Skip to content

Fish Out of Water

October 21, 2017

For our citizenship is in heaven, from which also we eagerly wait for a Savior, the Lord Jesus Christ; who will transform the body of our humble state into conformity with the body of His glory, by the exertion of the power that He has even to subject all things to Himself. Philippians 3:20-21

From the moment we’re saved, we’ll not be settled on this earth. Our citizenship is transferred instantaneously to the Commonwealth of Christ in heaven.

So then you are no longer strangers and aliens, but you are fellow citizens with the saints, and are of God’s household. Ephesians 2:19

We’ve never been there but Christ is there at work preparing a place for us (John 14:2). As such we’ll never be comfortable here, as much as we try, as much as the world tries to convince us of a heaven on earth. We are “fish out of water.”

It seems in vogue in the church to not want to bring up the imminent return of Christ, or heaven forbid, the Rapture. But here Paul tells of how we should eagerly await our savior. With the way the world’s going, we’d better have one!

In the meantime, however, we’ll tend to feel powerless in a deteriorating, increasing evil society. That’s why we should aim and long for the time when we’ll be transformed from our humble states to glory.

This is our only hope, and we should cling to it.

Hero Worship

October 20, 2017

Brethren, join in following my example, and observe those who walk according to the pattern you have in us. For many walk, of whom I often told you, and now tell you even weeping, that they are enemies of the cross of Christ, whose end is destruction, whose god is their appetite, and whose glory is in their shame, who set their minds on earthly things. For our citizenship is in heaven, from which also we eagerly wait for a Savior, the Lord Jesus Christ; who will transform the body of our humble state into conformity with the body of His glory, by the exertion of the power that He has even to subject all things to Himself. Philippians 3:17-21

 

In a society in which moral failures abound, it is difficult to find a single soul to emulate. Even when you do find someone who appears exemplary, I’m inclined to cast a jaundiced eye until absolutely proven otherwise. Even if you are circumspect about “hero worship,” it’s easy to catch yourself admiring those who likely deep down hate the cross of Christ. It may be a movie star or athlete, politician or business icon, or even a pastor.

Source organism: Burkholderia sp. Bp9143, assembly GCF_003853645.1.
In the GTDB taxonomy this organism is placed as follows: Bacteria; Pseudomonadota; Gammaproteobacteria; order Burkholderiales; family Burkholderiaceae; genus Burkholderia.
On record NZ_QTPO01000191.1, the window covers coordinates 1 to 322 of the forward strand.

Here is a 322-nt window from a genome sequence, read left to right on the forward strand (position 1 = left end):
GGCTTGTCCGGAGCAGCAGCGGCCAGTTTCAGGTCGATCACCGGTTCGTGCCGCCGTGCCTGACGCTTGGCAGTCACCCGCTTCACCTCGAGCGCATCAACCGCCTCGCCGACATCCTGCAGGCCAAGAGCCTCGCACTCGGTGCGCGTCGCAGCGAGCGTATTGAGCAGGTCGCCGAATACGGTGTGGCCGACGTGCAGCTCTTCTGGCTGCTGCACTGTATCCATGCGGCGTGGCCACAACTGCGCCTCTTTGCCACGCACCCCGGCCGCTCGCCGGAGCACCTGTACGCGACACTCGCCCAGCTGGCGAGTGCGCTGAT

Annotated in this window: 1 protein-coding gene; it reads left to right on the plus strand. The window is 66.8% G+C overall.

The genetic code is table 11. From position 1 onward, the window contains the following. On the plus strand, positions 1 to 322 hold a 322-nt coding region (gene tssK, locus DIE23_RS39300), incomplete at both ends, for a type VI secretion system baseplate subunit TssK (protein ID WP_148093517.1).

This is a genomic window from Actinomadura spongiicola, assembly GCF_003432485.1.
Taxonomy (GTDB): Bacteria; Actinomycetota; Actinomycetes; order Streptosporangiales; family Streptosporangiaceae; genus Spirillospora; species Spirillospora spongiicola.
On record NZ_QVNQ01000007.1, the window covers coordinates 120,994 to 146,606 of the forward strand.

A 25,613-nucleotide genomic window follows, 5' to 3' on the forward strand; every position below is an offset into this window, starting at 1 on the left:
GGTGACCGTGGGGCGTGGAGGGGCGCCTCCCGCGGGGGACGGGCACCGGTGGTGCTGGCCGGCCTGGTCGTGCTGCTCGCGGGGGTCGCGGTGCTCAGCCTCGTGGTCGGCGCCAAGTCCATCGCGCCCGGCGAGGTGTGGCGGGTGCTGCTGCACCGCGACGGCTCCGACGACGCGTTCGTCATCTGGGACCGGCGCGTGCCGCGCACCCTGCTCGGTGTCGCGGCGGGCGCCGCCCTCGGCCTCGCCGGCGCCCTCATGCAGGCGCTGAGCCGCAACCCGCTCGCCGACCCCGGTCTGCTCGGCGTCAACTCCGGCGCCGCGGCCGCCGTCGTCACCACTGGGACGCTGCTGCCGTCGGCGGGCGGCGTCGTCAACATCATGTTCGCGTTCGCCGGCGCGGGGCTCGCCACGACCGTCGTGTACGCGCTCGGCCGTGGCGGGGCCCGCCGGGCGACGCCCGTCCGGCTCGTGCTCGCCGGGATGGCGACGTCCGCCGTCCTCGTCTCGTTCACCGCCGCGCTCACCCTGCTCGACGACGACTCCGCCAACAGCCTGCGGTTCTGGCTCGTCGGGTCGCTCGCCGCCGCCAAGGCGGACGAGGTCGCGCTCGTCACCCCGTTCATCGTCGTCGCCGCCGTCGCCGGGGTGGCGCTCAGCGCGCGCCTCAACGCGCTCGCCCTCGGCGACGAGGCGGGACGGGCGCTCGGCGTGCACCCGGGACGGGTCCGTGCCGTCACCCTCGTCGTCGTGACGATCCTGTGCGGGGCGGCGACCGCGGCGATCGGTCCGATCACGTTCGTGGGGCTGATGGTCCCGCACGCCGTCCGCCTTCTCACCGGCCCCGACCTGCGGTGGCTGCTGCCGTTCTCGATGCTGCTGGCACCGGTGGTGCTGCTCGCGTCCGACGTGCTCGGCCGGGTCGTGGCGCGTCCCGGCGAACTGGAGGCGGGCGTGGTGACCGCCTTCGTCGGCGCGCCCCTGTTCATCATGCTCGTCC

My rule of thumb is whether a man or woman sincerely gives glory to God when all the world’s their stage. If they do, there’s at least a hint that their minds are not totally fixated on earthly things, if indeed the testimony is genuine.

My heroes are those who are like Paul, who have expended themselves fully in the cause of Christ. These souls are a rarity. So, if you happen upon one of these fellow citizens of glory, latch on!

High Anxiety

October 19, 2017

Be anxious for nothing, but in everything by prayer and supplication with thanksgiving let your requests be made known to God. And the peace of God, which surpasses all comprehension, will guard your hearts and your minds in Christ Jesus. Philippians 4:6-7

Some of us worry about everything. Others are wired to take things in stride. Lucky people! For the former, it’s pretty much high anxiety all the time. Worse, in the case of a trial that would normally produce a little stress in anyone, the fretters go off the charts! And if these hand-wringers are analytical, the worst case is always plausible. I am one of these people.